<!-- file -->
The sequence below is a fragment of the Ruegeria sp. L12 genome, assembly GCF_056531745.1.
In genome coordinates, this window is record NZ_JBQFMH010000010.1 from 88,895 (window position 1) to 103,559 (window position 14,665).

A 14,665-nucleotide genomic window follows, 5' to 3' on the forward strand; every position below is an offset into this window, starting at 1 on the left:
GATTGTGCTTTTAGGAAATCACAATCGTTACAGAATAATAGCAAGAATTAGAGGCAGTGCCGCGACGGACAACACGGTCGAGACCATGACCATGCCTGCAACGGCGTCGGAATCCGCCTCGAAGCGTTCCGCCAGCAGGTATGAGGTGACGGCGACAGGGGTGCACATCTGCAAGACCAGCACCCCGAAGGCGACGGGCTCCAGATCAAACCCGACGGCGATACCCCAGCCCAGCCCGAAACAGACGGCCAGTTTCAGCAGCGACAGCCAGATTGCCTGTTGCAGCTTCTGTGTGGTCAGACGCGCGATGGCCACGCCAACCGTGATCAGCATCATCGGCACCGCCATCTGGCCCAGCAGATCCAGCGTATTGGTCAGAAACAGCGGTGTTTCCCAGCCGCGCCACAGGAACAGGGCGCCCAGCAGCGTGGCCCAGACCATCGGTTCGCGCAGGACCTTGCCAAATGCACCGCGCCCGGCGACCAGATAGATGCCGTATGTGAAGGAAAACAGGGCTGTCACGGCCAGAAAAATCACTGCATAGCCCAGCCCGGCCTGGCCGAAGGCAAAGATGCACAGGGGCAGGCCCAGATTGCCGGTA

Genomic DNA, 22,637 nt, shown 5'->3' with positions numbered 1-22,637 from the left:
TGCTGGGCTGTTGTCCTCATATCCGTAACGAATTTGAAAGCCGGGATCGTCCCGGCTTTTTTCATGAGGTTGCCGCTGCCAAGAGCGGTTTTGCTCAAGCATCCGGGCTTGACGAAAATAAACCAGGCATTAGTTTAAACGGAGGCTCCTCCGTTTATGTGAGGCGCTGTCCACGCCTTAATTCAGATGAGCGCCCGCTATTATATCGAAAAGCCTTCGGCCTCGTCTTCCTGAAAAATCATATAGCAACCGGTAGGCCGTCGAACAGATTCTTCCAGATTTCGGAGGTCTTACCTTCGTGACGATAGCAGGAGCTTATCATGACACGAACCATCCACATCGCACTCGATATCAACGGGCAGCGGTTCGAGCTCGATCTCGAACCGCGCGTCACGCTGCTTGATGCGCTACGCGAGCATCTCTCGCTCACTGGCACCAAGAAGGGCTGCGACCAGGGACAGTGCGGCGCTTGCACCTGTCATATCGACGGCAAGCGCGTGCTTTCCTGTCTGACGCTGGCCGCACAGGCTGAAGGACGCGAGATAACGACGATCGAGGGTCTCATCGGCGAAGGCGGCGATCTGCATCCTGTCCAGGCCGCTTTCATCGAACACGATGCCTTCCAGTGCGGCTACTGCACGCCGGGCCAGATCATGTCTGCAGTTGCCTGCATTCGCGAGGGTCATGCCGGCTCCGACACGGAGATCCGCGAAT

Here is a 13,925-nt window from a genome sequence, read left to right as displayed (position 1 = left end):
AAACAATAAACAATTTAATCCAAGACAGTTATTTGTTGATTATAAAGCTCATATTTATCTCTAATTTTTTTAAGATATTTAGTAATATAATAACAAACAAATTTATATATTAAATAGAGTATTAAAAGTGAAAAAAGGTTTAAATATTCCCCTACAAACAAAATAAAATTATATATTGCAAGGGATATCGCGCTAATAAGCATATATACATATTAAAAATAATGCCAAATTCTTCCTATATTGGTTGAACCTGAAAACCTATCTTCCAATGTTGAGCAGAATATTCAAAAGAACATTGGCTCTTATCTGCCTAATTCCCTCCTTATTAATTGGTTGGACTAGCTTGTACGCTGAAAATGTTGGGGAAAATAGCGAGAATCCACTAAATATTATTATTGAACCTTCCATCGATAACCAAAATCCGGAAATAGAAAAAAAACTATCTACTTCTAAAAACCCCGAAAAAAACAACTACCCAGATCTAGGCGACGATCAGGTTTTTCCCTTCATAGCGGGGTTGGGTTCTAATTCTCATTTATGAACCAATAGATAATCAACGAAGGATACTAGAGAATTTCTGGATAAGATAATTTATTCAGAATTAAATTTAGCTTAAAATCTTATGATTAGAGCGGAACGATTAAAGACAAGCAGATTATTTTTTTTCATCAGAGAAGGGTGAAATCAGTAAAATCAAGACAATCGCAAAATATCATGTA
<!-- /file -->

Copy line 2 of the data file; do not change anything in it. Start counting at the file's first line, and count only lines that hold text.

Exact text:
In genome coordinates, this window is record NZ_JBQFMH010000010.1 from 88,895 (window position 1) to 103,559 (window position 14,665).